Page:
The LX differs the most significantly from the Land Cruiser in its suspension. Both SUVs use fully independent double-wishbone suspensions with rear four-link trailing-arm solid-axles, but where the Toyota's spring rates are fixed, the Lexus upgrades with an Adaptive Variable Suspension and Active Height Control System. With the flip of a switch, the LX's ride height can be raised to increase its ground clearance over uneven terrain or reduced to clear low-hanging obstructions. The Low rolling mode can only be used up to about 10-12 mph and the High only to about 18-20 mph, and a feature called Easy Access Mode automatically lowers the LX to its lowest setting when parked to make it easier to climb in and out of the behemoth.

The LX sets itself apart from the Land Cruiser with an adaptive suspension with adjustable ride height. Antuan Goodwin/CNET

Additionally, the LX features electronically controlled shock absorbers and stabilizers as well as variable gear ratio steering -- yes, this is a lot of features -- allowing the characteristics of the SUV's handling to also be tweaked between Normal, Sport, and Comfort modes with the flip of yet another switch. I found the Comfort mode to feel just too floaty and disconnected from the road and the Sport mode to be a bit artificially and uncharacteristically harsh, choosing the "just right" of the adaptive Normal mode for the vast majority of my testing.

Finishing out the drivetrain are 20-inch wheels shod in 285/50R20 grippy mud and snow tires. Lexus could probably reduce a bit of road noise by using standard all-seasons here, but the cabin is already pretty darn quiet and the nod to the drivetrain's capability for those who would do a bit of soft roading in their $80,000 toy is appreciated.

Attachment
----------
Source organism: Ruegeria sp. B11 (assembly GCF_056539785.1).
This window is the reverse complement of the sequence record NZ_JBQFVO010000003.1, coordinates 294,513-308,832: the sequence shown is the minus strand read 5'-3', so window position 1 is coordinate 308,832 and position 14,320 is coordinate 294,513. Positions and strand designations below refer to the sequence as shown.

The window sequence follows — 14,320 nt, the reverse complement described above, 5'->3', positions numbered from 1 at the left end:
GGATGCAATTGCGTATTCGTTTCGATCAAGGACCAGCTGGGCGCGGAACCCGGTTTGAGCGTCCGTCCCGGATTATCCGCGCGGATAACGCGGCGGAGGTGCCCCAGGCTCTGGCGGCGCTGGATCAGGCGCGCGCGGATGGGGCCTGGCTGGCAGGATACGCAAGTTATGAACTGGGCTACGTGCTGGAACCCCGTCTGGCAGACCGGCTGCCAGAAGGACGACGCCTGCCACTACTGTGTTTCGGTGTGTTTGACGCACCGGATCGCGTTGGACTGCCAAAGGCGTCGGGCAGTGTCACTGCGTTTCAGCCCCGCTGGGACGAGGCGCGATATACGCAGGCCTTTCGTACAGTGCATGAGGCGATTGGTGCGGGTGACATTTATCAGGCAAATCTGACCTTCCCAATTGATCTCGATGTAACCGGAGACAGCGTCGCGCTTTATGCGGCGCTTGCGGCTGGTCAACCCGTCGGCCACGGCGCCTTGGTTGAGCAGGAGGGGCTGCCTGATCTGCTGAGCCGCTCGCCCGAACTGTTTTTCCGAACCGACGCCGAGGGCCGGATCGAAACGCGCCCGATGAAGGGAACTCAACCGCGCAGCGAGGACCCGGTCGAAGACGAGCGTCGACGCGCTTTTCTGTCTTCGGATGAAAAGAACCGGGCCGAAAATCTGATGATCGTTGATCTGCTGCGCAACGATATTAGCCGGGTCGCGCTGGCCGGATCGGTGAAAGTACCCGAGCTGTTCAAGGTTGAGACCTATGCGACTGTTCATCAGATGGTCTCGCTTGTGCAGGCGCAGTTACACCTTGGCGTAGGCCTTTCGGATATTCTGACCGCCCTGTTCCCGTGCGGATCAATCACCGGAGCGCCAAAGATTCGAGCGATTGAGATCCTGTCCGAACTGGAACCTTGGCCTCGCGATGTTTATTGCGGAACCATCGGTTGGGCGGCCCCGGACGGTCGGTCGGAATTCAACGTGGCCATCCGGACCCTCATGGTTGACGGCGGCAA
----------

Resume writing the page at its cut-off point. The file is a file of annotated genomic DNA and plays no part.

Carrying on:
Buttery-smooth 5.7-liter V-8 engine

Sending power to that all-wheel drive system is Toyota/Lexus' 5.7-liter V-8 engine. This engine does not feature direct injection, but generates 383 horsepower and 403 pound-feet of peak torque thanks to the tried and true Dual VVT-i variable valve timing system. It's a strong engine that can effortlessly haul the 6,000-pound Lexus up to freeway speeds and, with considerably more effort and a bit of preparation, tow an additional 7,000 pounds of capacity.

It's also a smooth mill; at highway speeds its slight hum is unobtrusive. The idling speed is so buttery-smooth and quiet that I kept having to double-check that it was actually running.

You'll notice on paper that the output here has been tuned to 2 more horsepower and 2 more pound-feet of torque than the less expensive Toyota Land Cruiser, but that probably makes no difference in the real world.

Mated to the engine is an eight-speed automatic transmission with a sport program that you'll probably never use and manual program that could come in handy when towing.

This 6,000-pound land yacht isn't going to win any fuel economy contests with its EPA-estimated 12 city, 17 highway, and 14 combined mpg, but it is at the very least consistent. I did 14.9 mpg over my highway-heavy, mixed cycle of testing.

Lexus Enform cabin tech

At the center of the LX's dashboard is the Lexus Enform infotainment system, which I was pleased to learn uses a touch screen and not Lexus' weirdo Remote Touch Controller. This is no doubt because the LX's center console is so full of toggles for the suspension and traction systems that there just wasn't room. While the touch display is immediately more intuitive, it's also apparent that the Enform system wasn't really designed with this control scheme in mind.